Carlsbad CA— The “journey of a lifetime” will begin in Carlsbad. About 200 people will walk 50 miles in three days along San Diego’s coastline, Sept. 25 to 27, from Carlsbad to Downtown, for the National Multiple Sclerosis Society’s 2015 Southern California Challenge Walk MS.
The fundraiser for MS research will begin at the Flower Fields at 8 a.m. on Friday morning, Sept. 25, and will end around noontime on Sunday, Sept. 27 in Downtown San Diego.
About 30 walkers this year will be people who have diagnosed with MS, an unpredictable, often disabling disease of the central nervous system that interrupts the flow of information within the brain and between the brain and body.
“The Challenge Walk is the journey of a lifetime, a celebration of the human spirit, which will ultimately shorten the road to a cure for MS,” said Rich Israel, president of the National MS Society’s San Diego-based Pacific South Coast Chapter. “It’s not so much about being athletic or physical endurance. But, rather, the Challenge Walk is about showing compassion and reaffirming a commitment to end the devastating effects of MS. There are always lots of tears not only from the blisters but also the memories of loved ones who are living with MS or have died from it.”
Now in its 14th year, the Challenge Walk has a goal of raising $650,000 for MS research and programs and services for Southern Californians living with MS.
The route is 20 miles the first two days, and 10 miles the third day.
The Challenge Walk’s day #1, 20-mile walk on Friday, Sept. 25 will begin at the Flower Fields in Carlsbad and end at the San Diego Marriott Del Mar Hotel.
The day #2, 20-mile walk will begin at the hotel and end at Ventura Cove in Mission Bay, where buses will shuttle walkers to the hotel for a dinner and entertainment.
The final day #3, 10-mile walk on Sunday, Sept. 27 will begin at Ventura Cove and end around noontime at Embarcadero Marina Park South, located behind the San Diego Convention Center in Downtown San Diego.
The route is fully supported with medical staff and rest stops with snacks and beverages. If a walker is unable to complete a portion of the route, Support and Gear (SAG) vehicles provide transportation assistance all three days.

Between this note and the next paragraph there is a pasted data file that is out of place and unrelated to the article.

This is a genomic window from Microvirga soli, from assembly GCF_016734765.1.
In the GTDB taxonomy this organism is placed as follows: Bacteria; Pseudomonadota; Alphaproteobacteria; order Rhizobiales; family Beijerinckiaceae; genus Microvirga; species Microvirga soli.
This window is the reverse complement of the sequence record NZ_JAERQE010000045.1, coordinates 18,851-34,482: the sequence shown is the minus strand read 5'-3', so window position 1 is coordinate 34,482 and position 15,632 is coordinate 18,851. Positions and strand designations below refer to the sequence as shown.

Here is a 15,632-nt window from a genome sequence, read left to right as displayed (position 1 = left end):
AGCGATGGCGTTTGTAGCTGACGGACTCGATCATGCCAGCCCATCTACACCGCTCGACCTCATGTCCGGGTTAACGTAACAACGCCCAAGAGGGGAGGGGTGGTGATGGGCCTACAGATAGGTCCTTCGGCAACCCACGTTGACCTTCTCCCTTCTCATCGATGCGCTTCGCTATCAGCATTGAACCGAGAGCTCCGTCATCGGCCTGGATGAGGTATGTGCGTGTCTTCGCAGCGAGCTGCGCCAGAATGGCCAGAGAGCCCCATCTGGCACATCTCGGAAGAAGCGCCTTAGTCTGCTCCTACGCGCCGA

The minimum donation required to walk is $2,500 per person, which includes overnight hotel accommodations, meals and entertainment. Lunches are included along the route. Breakfast and dinner meals are provided at the host hotel. The fundraising minimum for walkers between ages 10 to 17 is $1,500. Walkers must be at least 10 years old to walk. The donation minimum for first-time walkers also is $1,500. Event information is available at www.myMSchallenge.com, or phone Jennifer West, special events senior director, at (760) 448-8435.
Since the event’s inception in 2002, when 179 local walkers raised $496,000, the San Diego-based Pacific South Coast Chapter’s Challenge Walk has raised a cumulative total of more than $10 million, which is among the highest dollar amounts of any of the nine other Challenge Walk MS events organized by the 50-state network for MS Society chapters in the U.S. The Southern California Challenge Walk MS, organized by both the San Diego-based Pacific South Coast Chapter and the Los Angeles-based Southern California & Nevada Chapter, is the only Challenge Walk west of the Mississippi River.
MS, the most common neurological disease leading to disability in young adults, is typically diagnosed between the ages of 20 and 50, although an estimated 8,000-to-10,000 children under the age of 18 also live with MS. Two to three times more women than men have been diagnosed with MS. An estimated 2.3 million people live with MS worldwide.
MS symptoms can range from numbness and tingling to blindness and paralysis, as well as blurred vision, loss of balance, poor coordination, slurred speech, tremors, numbness, extreme fatigue and cognitive deficits. Symptoms might be permanent, or they might come and go. By eating away at the coating that allows nerve cells to transmit messages, MS can lead to restrictive or awkward movements and mental gaps, among other problems. Studies indicate that genetic factors may make certain individuals more susceptible to the disease, but there is no evidence that MS is directly inherited.